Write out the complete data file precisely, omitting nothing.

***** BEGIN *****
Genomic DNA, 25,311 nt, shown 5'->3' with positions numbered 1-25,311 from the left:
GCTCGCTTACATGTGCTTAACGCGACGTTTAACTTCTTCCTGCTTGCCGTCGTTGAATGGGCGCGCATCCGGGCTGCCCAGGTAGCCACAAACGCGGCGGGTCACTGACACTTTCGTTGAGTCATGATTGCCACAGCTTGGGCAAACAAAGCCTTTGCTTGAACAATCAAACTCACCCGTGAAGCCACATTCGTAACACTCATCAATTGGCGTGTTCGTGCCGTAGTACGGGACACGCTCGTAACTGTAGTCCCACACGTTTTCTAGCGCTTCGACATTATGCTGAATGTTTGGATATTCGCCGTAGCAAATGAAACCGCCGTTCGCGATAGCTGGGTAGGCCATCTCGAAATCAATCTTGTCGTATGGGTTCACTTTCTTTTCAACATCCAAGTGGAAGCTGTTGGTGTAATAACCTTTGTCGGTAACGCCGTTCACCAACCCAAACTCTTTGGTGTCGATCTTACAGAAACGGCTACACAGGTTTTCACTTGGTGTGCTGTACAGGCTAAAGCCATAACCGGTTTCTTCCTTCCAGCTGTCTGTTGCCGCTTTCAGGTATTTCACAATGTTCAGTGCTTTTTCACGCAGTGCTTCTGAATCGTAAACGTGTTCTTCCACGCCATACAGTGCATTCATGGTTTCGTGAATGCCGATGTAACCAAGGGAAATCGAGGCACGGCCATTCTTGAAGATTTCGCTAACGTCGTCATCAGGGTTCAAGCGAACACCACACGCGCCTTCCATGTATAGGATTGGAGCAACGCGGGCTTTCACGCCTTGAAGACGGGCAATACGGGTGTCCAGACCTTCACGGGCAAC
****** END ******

Genomic DNA, 25,311 nt, shown 5'->3' with positions numbered 1-25,311 from the left:
GCTCGCTTACATGTGCTTAACGCGACGTTTAACTTCTTCCTGCTTGCCGTCGTTGAATGGGCGCGCATCCGGGCTGCCCAGGTAGCCACAAACGCGGCGGGTCACTGACACTTTCGTTGAGTCATGATTGCCACAGCTTGGGCAAACAAAGCCTTTGCTTGAACAATCAAACTCACCCGTGAAGCCACATTCGTAACACTCATCAATTGGCGTGTTCGTGCCGTAGTACGGGACACGCTCGTAACTGTAGTCCCACACGTTTTCTAGCGCTTCGACATTATGCTGAATGTTTGGATATTCGCCGTAGCAAATGAAACCGCCGTTCGCGATAGCTGGGTAGGCCATCTCGAAATCAATCTTGTCGTATGGGTTCACTTTCTTTTCAACATCCAAGTGGAAGCTGTTGGTGTAATAACCTTTGTCGGTAACGCCGTTCACCAACCCAAACTCTTTGGTGTCGATCTTACAGAAACGGCTACACAGGTTTTCACTTGGTGTGCTGTACAGGCTAAAGCCATAACCGGTTTCTTCCTTCCAGCTGTCTGTTGCCGCTTTCAGGTATTTCACAATGTTCAGTGCTTTTTCACGCAGTGCTTCTGAATCGTAAACGTGTTCTTCCACGCCATACAGTGCATTCATGGTTTCGTGAATGCCGATGTAACCAAGGGAAATCGAGGCACGGCCATTCTTGAAGATTTCGCTAACGTCGTCATCAGGGTTCAAGCGAACACCACACGCGCCTTCCATGTATAGGATTGGAGCAACGCGGGCTTTCACGCCTTGAAGACGGGCAATACGGGTGTCCAGACCTTCACGGGCAAC